OTTAWA — China’s envoy to Canada is telling Canadian parliamentarians to butt out of his country’s internal affairs through their pending vote on declaring a genocide against ethnic Muslim Uighurs in its Xinjiang province.
Cong Peiwu, the Chinese ambassador to Canada, is reiterating his government’s view that there is no mistreatment of Uighurs and labelling accusations from the United Nations and others that millions of people in detention camps are being subjected to forced labour and sterilization as “fiction.”
Cong is also denouncing Canada’s leadership of a 58-country international declaration against arbitrary detention, which comes amid the 800-plus days that Canadians Michael Kovrig and Michael Spavor have been held in prison in China.
Cong tells The Canadian Press that if Canada really wants to live up to the spirit of that declaration, it should release Huawei executive Meng Wanzhou,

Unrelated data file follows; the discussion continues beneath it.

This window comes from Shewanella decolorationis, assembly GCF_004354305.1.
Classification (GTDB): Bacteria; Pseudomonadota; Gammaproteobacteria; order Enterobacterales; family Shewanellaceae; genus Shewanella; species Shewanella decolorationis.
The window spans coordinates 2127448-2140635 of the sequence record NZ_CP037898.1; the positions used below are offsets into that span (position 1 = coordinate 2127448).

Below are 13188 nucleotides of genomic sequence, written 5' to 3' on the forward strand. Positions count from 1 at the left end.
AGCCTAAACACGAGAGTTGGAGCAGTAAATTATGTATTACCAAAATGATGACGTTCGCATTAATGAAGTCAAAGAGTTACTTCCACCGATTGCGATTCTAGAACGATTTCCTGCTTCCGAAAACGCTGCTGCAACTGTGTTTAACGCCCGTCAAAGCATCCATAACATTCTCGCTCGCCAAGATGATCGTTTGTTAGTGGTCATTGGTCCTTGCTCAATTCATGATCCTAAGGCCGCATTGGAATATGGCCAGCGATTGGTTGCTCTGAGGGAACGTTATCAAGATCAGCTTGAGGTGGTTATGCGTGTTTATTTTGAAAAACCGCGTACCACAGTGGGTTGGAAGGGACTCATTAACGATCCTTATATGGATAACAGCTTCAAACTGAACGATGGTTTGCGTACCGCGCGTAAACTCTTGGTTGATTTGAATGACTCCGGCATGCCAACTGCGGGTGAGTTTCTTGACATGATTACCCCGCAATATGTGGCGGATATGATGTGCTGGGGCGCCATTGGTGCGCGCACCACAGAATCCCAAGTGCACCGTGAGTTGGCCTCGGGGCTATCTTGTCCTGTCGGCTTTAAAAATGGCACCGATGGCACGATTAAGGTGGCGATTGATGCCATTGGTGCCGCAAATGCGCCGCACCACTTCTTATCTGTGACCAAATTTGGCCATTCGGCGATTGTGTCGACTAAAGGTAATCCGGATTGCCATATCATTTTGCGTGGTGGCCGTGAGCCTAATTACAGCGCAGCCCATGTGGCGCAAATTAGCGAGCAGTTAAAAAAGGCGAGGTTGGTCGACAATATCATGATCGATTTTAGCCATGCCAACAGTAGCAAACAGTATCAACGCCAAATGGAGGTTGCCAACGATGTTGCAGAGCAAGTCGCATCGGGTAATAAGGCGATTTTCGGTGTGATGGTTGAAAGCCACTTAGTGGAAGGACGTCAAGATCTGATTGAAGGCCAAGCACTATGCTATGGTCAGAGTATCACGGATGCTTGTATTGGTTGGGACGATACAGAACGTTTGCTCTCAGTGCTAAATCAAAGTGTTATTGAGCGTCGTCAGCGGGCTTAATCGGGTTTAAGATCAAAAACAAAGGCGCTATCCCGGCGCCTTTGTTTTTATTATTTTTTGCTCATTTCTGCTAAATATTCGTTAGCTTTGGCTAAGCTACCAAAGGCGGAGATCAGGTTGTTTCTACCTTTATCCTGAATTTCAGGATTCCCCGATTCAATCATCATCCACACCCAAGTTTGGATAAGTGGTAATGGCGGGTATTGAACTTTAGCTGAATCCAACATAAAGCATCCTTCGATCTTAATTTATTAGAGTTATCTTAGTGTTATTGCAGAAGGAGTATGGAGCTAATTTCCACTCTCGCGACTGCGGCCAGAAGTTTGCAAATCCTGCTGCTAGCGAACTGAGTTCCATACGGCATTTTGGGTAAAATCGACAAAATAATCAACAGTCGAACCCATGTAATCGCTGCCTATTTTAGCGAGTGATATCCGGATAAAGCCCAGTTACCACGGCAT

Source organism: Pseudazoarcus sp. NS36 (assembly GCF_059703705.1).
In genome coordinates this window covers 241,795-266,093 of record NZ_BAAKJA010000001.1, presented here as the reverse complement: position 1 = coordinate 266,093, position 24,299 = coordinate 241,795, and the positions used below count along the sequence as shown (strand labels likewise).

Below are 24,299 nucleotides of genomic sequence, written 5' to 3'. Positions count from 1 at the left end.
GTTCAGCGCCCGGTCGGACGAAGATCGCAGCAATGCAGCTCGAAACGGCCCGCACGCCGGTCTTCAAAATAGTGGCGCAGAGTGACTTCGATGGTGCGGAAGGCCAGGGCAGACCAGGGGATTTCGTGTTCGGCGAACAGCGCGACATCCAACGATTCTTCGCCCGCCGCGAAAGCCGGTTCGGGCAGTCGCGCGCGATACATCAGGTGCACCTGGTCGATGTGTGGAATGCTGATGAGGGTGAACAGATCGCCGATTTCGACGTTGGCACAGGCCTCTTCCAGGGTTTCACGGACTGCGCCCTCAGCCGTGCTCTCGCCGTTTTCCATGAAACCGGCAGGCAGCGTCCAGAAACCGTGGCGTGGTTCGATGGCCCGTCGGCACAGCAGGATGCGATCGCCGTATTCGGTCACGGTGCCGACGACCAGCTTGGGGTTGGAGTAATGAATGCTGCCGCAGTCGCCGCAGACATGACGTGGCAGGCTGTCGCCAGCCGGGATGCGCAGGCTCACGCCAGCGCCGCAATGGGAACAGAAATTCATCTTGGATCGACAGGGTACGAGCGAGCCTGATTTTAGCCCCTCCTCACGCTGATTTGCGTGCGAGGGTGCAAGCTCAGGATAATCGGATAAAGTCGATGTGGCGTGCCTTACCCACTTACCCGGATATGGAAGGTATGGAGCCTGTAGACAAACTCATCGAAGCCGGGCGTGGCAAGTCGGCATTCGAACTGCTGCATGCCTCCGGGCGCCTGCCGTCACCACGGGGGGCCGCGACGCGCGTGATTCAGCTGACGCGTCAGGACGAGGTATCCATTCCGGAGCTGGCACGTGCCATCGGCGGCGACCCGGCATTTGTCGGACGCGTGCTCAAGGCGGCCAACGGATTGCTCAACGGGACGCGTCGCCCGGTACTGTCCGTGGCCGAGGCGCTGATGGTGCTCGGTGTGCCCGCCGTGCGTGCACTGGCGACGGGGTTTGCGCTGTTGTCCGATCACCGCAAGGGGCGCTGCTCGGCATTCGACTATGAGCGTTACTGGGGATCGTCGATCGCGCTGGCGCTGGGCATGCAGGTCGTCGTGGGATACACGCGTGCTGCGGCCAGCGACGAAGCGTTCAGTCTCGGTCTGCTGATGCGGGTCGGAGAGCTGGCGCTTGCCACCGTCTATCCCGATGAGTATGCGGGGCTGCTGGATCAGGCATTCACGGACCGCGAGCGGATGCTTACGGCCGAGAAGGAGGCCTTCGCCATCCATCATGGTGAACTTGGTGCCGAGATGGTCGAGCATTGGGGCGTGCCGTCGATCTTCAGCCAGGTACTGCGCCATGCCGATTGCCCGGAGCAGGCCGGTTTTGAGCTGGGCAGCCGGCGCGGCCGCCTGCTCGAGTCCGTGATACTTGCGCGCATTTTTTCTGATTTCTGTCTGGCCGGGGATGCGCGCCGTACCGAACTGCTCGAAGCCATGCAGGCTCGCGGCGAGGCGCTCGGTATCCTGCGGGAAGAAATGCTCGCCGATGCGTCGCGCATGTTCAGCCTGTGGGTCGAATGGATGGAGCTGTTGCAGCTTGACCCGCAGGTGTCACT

who the RCMP arrested on an American extradition warrant and who Chinese officials contend is also being detained arbitrarily.
The Conservatives tabled a motion in Parliament this past week calling on Canada to formally declare crimes against Uighur Muslims in China a genocide.
That motion may come to a non-binding vote as early as Monday.
Prime Minister Justin Trudeau has stopped short of agreeing with American officials, human rights advocates and legal scholars who argue the violations amount to a genocide, saying it is a loaded word that has to be carefully used.
This report by The Canadian Press was first published Feb. 20, 2021.
The Canadian Press